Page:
Change Maryland argues for change at state's economic development agency

A group formed by a Maryland businessman argued in a report released Monday that the state's Department of Business and Economic Development is a political marketing organization rather than the job-creation agency it should be.

The department needs to reorganize to attract more jobs to the state, and must better measure its performance and increase transparency, the Change Maryland report says. The group was founded by Larry Hogan, who heads an Annapolis real estate brokerage, worked as appointments secretary for Gov. Robert L. Ehrlich Jr. and contemplated a run against Gov. Martin O'Malley in 2010.


A spokeswoman for the economic development department defended its record, saying that all of its programs are focused on job creation and retention.

Among the report's criticisms:


• The agency ought to be a credible source of information about the state's business climate but instead promotes studies that make Maryland look good while ignoring the ones — such as those focused on taxes and regulation — in which the state's ranking is middling to poor

The department's 15-employee Office of Business Development, which recruits businesses, has just under half as many people as its 32-employee Division of Marketing and Communications

The agency doesn't disclose enough information about what, if anything, it is doing on initiatives launched with fanfare, such as the "Maryland Made Easy" effort aimed at simplifying the regulatory environment

Change Maryland contends that the agency, known as DBED, is focused mainly on making the state's governor look good, regardless of who is in office. Hogan, who calls his organization nonpartisan, said in a statement that the issue isn't about Democrats versus Republicans but about making Maryland "a leader in economic development and attracting jobs."

But Karen Glenn Hood, a DBED spokeswoman, called the report "an opinion of a political organization that really doesn't have their facts straight."

She said the Office of Business Development is only one part of the larger Division of Business and Enterprise Development, which has more than 50 employees and focuses on a range of business recruitment and retention efforts.

The marketing and communications division also sees its role as helping with job creation by getting the word out about programs to help businesses, she added.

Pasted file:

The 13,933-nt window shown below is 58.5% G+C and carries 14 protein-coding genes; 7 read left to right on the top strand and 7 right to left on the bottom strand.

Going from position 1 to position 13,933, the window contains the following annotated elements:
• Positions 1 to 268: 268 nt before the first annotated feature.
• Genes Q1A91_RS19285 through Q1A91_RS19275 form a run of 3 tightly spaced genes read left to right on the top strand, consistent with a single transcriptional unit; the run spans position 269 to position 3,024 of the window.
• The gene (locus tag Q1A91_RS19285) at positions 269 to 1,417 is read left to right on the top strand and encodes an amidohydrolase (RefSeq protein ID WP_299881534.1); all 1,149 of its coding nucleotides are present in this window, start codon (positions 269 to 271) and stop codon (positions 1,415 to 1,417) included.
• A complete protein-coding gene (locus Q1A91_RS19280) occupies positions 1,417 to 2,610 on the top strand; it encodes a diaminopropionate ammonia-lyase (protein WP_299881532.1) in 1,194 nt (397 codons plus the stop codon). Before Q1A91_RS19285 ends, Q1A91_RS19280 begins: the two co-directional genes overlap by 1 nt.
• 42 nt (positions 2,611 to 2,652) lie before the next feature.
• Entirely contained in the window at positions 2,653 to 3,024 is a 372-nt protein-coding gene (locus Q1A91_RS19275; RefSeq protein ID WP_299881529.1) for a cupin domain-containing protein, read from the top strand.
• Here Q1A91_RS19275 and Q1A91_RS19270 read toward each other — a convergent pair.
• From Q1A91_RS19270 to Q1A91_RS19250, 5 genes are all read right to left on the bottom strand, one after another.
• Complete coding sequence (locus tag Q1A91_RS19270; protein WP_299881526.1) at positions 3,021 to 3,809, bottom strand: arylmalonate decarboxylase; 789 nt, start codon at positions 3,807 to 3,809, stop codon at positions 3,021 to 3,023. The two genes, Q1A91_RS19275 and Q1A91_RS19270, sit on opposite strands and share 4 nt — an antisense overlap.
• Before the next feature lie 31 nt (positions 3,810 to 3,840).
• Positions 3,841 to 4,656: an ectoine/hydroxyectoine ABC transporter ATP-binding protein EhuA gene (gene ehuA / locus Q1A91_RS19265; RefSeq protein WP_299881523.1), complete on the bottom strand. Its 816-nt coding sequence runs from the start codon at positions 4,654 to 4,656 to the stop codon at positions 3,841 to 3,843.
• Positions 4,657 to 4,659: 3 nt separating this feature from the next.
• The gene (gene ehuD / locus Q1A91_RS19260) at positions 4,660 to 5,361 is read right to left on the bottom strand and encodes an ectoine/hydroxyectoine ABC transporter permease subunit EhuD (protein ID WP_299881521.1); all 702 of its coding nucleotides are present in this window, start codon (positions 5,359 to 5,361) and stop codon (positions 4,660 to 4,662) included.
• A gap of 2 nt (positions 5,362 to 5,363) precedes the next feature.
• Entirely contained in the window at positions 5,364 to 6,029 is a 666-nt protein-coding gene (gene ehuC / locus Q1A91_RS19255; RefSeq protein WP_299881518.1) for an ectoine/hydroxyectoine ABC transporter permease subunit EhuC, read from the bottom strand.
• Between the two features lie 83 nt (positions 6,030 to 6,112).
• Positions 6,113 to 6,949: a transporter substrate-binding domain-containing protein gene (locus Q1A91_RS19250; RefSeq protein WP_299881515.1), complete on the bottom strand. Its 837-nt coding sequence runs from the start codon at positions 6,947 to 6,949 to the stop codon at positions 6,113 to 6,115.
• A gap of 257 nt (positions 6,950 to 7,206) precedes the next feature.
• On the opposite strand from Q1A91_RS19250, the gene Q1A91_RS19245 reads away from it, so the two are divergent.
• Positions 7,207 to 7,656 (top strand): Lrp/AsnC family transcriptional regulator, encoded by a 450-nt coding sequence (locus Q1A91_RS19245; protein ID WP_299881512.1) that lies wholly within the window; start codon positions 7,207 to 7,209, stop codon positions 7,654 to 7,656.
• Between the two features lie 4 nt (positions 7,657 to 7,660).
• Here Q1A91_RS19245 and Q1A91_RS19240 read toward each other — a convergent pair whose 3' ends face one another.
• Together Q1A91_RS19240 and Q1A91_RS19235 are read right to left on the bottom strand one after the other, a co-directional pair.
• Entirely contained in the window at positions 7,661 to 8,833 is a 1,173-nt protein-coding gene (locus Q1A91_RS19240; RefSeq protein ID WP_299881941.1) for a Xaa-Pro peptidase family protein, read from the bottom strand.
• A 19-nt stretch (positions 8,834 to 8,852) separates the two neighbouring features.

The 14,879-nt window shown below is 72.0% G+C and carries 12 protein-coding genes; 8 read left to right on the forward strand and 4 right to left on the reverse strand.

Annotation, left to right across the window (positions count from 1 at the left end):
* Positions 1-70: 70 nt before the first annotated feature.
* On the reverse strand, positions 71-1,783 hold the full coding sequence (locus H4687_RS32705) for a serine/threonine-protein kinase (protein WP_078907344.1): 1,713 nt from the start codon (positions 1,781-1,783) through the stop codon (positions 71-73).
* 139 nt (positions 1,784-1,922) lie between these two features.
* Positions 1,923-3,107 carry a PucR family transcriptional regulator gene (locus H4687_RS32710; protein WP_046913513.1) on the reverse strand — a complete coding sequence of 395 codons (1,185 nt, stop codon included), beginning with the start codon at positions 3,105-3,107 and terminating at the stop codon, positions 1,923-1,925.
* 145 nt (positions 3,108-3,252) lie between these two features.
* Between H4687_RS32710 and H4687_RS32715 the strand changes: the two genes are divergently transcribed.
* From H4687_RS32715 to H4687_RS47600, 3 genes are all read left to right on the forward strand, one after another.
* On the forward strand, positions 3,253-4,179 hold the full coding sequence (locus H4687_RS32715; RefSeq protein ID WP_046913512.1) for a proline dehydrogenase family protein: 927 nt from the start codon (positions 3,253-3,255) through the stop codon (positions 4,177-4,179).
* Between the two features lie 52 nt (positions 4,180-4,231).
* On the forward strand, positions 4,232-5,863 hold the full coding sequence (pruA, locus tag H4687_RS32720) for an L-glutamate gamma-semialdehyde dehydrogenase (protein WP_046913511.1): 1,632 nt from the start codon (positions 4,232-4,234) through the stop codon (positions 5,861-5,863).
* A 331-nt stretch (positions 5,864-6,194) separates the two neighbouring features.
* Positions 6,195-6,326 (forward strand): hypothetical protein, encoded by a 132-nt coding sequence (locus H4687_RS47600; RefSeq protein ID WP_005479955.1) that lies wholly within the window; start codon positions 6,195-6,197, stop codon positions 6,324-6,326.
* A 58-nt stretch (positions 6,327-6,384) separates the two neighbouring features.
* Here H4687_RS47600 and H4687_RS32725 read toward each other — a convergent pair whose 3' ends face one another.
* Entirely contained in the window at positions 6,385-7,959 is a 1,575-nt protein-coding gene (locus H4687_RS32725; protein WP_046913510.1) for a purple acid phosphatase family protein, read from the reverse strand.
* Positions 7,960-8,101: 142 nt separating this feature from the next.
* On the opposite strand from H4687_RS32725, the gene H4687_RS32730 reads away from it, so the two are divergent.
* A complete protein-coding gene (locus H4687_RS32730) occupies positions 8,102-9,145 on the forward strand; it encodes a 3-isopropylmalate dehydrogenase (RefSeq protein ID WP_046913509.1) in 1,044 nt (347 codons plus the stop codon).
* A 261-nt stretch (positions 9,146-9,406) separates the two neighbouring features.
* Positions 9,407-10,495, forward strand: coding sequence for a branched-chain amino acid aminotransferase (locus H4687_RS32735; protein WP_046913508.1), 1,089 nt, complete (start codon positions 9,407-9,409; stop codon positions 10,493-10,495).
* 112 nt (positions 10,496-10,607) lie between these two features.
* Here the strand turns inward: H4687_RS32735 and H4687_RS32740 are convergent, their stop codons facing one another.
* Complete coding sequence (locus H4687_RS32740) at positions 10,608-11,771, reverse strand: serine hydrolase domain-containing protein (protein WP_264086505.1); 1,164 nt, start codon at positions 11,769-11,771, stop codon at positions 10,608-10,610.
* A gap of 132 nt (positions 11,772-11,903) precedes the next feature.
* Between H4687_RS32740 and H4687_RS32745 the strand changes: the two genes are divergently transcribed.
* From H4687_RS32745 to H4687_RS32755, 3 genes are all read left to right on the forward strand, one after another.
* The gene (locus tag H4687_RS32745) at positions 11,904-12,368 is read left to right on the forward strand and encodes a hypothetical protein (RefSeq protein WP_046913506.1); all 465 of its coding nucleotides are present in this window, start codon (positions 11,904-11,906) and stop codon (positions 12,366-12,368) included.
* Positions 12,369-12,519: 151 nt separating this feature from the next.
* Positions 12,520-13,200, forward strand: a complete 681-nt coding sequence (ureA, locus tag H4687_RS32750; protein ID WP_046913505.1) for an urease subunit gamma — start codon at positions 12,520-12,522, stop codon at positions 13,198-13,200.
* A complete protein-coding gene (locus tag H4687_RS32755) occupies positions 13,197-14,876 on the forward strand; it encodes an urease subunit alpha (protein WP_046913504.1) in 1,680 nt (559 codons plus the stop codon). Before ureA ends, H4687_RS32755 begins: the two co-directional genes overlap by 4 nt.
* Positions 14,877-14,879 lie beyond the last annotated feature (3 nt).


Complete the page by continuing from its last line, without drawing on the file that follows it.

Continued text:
What Hood described as a "huge" Maryland Made Easy change should launch early next year, allowing people to register their new businesses online rather than in person at the state Department of Assessments and Taxation.

Richard Clinch, director of economic research at the University of Baltimore's Jacob France Institute, said his experience in other states suggests that DBED is no more political than the typical economic development agency. He said Maryland could use a better relationship between businesses and political leaders, but the lack "has many people to blame."

"I don't think DBED is a barrier to economic development," said Clinch, who — like other economists in town — has produced studies for the agency in the past. "I think it does the best it can do with the limited budget it's been given."

Anirban Basu, head of Sage Policy Group, a Baltimore economic and policy consulting firm, has worked for DBED, too, and said he thinks highly of the people there. But he doesn't disagree with Change Maryland's main contention.

"I think that DBED in fact could play a more aggressive role in job creation," Basu said. "It needs to recognize the weaknesses of [the] state's economic climate and address those weaknesses, both in front of and behind the scenes."


The need will increase as the federal government reins in its super-sized budget deficit, he said. Federal spending powers a large part of the state's economy.

"My feeling is, we're not that serious about economic development because we haven't had to have been," Basu said. "So much has come to us under the auspices of the federal government, and it's almost been too easy for us. But I can tell you, in Pennsylvania and West Virginia, they're really serious about economic development … and there will be a time in our future when we'll have to be serious too."


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